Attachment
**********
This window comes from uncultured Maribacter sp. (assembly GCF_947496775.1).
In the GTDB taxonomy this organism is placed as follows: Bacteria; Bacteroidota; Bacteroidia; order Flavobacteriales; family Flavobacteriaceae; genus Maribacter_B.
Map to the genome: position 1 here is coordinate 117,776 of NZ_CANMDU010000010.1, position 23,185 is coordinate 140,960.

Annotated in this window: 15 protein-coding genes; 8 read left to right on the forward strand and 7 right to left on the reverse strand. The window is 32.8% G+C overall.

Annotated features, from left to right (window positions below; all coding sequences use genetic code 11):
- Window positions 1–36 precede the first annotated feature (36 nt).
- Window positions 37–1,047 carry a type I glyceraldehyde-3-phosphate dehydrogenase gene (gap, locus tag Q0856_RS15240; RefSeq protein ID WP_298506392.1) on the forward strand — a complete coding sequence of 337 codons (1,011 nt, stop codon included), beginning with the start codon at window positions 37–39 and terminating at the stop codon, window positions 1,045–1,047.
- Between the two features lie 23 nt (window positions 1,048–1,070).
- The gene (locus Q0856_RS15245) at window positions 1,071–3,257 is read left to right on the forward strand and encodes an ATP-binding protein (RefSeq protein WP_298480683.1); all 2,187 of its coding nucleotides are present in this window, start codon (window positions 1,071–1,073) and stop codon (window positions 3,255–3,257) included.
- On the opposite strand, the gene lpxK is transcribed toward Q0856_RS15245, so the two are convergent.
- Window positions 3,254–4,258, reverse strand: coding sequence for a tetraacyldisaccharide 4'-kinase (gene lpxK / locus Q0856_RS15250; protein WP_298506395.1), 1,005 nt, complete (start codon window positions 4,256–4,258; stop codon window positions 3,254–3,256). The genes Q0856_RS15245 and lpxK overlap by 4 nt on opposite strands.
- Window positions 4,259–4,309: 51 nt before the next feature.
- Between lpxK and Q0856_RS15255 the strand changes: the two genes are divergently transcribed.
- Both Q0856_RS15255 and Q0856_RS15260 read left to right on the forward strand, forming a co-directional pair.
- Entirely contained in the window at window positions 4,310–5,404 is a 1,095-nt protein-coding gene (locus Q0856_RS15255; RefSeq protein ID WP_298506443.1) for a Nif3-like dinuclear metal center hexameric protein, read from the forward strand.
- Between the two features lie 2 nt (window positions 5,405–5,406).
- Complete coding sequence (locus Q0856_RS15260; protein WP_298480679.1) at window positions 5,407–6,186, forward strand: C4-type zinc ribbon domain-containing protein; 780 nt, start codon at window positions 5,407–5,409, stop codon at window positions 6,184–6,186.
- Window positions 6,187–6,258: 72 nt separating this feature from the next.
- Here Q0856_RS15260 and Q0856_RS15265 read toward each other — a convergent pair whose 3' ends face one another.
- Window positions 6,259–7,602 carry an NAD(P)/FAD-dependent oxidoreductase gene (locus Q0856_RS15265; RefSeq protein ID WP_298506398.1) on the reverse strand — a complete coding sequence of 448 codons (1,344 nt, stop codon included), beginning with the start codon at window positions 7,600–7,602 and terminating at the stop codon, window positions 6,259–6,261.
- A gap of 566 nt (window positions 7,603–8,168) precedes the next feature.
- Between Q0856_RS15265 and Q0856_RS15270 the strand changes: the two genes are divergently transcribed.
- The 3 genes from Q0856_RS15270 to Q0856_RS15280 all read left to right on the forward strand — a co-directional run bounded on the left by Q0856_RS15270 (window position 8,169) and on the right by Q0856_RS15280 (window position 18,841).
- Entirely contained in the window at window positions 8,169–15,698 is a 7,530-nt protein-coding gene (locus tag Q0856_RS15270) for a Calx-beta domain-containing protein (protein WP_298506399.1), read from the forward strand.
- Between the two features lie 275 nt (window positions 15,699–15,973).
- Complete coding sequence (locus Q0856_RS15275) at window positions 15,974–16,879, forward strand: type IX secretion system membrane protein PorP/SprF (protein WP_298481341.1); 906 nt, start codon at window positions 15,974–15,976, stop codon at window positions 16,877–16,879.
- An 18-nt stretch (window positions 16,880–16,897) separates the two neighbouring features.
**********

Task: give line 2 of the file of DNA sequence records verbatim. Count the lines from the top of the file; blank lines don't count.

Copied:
In the GTDB taxonomy this organism is placed as follows: Bacteria; Bacteroidota; Bacteroidia; order Flavobacteriales; family Flavobacteriaceae; genus Maribacter_B.